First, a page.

(Extended excerpt from “Uninvited Guest” – Let’s Be Real: The Secrets of My Soul Exposed by Kezia Arterberry)
I share this excerpt from a poem in my latest book, Let’s Be Real, because I believe it paints an authentic picture of my struggle with anxiety and depression. This poem was written a few years ago, but it depicts what anxiety and depression often looks like for me.
Anxiety and depression does not always look the same for everybody. It varies. In the same way that – we all have different trauma and triggers and different perceptions and responses.
I’m no stranger to sharing about my personal experiences and journey to managing my own stress, anxiety and depression on this blog. I share my experiences and story along with tips and strategies, in hope that I can empower, inspire and remind someone going through a similar experience that they are not alone. And, the tips and strategies that I have shared and will continue to share, are usually things that I have done or am doing myself that have been helpful OR that I’ve learned, or witnessed with my clients over the year, as I have been in the behavior health field for a little over 5 years now.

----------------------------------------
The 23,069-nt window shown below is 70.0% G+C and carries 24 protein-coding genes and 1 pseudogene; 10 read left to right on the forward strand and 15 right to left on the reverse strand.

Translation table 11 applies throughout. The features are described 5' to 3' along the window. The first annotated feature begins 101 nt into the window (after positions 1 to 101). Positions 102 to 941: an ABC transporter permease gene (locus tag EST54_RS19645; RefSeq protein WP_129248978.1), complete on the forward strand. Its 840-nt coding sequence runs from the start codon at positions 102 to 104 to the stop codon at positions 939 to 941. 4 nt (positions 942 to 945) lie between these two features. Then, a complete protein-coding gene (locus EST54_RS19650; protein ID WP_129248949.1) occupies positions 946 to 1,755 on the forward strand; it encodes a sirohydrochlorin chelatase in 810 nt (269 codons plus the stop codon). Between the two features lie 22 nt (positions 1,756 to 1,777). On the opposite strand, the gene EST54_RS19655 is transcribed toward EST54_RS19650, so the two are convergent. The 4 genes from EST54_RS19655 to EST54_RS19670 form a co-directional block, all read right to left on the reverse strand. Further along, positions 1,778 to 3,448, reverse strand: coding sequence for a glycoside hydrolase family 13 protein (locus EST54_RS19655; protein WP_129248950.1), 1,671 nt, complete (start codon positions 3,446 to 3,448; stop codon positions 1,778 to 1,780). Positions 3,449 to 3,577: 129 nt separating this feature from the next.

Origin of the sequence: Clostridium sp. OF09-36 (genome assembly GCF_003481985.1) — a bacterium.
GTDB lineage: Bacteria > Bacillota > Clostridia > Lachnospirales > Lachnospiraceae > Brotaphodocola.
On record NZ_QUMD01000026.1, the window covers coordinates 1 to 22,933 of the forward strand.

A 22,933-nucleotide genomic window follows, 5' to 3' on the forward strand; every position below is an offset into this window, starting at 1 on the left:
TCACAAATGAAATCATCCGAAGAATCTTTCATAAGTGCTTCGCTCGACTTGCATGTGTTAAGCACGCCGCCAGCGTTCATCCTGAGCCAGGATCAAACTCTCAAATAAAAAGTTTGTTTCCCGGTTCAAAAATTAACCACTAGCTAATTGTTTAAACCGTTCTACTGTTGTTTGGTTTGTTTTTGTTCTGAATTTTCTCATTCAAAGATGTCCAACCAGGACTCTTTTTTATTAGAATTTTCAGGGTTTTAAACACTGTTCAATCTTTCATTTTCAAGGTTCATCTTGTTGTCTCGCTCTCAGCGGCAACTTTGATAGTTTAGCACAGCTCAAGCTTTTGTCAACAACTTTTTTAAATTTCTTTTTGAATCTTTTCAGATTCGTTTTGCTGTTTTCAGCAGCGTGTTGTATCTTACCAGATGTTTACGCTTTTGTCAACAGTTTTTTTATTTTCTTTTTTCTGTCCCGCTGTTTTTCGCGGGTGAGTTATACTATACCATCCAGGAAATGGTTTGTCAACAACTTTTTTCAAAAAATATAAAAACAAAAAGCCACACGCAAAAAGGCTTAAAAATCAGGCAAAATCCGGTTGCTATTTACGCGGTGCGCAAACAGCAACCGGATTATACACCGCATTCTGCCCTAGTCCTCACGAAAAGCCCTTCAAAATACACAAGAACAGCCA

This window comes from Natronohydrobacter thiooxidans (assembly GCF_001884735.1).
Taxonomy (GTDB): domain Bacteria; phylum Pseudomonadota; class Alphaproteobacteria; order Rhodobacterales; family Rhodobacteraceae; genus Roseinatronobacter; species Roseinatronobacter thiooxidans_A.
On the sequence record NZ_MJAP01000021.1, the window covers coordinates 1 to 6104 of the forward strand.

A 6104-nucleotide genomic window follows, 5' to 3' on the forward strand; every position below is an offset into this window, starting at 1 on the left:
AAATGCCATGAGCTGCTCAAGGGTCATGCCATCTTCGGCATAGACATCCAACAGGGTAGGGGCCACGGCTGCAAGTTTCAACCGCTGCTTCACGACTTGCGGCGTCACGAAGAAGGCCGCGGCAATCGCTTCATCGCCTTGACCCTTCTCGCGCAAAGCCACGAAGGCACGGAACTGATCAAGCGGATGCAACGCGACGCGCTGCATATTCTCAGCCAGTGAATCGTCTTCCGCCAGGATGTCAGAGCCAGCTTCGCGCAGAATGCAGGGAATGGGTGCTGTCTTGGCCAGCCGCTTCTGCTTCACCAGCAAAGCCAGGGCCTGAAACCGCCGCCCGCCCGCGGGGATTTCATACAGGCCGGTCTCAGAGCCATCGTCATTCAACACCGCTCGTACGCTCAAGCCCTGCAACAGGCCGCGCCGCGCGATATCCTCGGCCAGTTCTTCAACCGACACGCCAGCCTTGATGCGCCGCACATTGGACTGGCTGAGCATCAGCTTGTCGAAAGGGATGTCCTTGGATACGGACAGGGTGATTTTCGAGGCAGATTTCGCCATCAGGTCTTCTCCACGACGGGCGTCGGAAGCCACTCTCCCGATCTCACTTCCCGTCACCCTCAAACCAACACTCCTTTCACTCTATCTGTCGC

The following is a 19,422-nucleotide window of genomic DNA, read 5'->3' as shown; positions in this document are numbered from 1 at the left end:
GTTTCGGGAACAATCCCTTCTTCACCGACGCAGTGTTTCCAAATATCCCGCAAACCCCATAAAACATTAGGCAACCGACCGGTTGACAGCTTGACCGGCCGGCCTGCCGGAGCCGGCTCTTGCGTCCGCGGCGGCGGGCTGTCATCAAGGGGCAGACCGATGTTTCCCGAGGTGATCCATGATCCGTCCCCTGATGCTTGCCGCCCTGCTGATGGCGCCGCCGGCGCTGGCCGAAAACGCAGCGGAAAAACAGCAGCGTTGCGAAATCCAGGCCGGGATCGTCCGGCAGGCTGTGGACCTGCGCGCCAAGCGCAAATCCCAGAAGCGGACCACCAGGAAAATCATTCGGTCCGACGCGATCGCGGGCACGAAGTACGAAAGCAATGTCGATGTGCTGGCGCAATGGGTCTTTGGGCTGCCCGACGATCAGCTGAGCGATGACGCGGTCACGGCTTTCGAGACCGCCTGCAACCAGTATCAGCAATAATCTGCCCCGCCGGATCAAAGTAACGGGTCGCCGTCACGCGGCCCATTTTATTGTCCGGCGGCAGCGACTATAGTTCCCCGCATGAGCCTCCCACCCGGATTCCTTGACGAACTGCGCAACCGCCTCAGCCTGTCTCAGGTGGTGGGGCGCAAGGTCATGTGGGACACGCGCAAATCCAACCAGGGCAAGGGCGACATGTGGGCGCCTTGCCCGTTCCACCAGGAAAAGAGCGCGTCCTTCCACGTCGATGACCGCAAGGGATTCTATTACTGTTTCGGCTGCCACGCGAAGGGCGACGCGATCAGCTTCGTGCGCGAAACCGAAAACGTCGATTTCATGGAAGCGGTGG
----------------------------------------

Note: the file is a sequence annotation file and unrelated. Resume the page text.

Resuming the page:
Moment of transparency..
During the 5 years that I have worked in the behavior health field, I have had the opportunity to work with adults with serious mental illness, at-risk youth, many who have a history of trauma, and adults with co-occurring SMI and substance abuse. The “non-secret” is that the 5 years I’ve worked in the field, have not been worked consecutively.
After 4 and 1/2 years, I took a “break.” However, that “break” was unintentional. My intention was, I was done and did not want to work in this field ever again. I was burnt out and ready for something completely different. During my break, I WFH at a call center in the health field. I was still helping people but… I was not destined to stay. I worked that job for 3 years, things realigned and I landed back in behavior health field as a behavior health case manager. Yeah!